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to exercise. Restitution, like every thing else, is no longer required than while it can be performed. All I mean is, that if it be practicable, it is our duty. Repentance will not avail us without it, and it is no excuse to say that it is unavoidable. I have only farther to observe, that restitution is not merely giving back the property which we unjustly kept, but it is in general the undoing, as far as remains in our power, what we have done wrong, as well as unsaying what we have said wrong. Therefore when, by confessing our mistakes, recanting our falsehoods, exposing our faults, we can put a stop to any bickerings or quarrels we have excited-remove suspicions and irritations which we have infused-call back the evil reports which we have circulated—or, in short, alleviate any how the uneasiness we have occasioned, we are bound to do so. It may produce shame, but it is false shame. It is false shame-but true magnanimity. But whether shame or magnanimity, it is to be, if we would obtain remission from God of our fault through the merits and death of Christ, by means on our part of a hearty, unreserved, unfeigned repentance.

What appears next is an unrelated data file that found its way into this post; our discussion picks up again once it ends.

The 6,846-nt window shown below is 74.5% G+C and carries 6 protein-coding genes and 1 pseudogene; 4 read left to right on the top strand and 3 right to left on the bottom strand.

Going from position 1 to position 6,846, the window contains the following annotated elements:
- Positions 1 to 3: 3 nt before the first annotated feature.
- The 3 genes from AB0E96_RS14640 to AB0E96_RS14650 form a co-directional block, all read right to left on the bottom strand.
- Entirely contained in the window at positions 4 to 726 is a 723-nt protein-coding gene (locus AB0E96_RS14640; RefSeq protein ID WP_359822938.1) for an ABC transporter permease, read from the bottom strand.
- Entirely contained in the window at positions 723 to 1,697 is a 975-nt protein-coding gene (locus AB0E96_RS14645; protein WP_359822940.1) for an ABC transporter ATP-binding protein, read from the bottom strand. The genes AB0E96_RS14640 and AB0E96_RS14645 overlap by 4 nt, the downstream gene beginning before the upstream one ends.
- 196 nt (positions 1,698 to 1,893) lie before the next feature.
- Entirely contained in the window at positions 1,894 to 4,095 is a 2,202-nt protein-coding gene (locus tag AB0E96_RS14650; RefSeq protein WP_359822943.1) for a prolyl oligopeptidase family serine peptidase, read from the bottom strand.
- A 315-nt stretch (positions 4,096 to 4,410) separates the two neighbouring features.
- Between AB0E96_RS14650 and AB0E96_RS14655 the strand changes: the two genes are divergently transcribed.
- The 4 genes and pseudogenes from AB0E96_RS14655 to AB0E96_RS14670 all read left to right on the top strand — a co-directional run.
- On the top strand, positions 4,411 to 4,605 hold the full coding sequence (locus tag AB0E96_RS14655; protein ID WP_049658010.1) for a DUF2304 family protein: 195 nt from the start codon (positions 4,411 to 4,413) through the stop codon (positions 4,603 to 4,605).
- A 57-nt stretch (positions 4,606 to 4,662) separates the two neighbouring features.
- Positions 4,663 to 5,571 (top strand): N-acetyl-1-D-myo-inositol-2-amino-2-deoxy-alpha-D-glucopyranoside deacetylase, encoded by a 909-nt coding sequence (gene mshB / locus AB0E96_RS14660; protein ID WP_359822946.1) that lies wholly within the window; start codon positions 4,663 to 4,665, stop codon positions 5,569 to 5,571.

IV.

GOOD FRIDAY.

COLOSSIANS I. 12, 13, 14.

Giving thanks unto the Father, who hath made us meet to be partakers of the inheritance of the saints in light; who hath delivered us from the power of darkness, and hath translated us into the kingdom of his dear Son; in whom we have redemption through his blood, even the forgiveness of sins.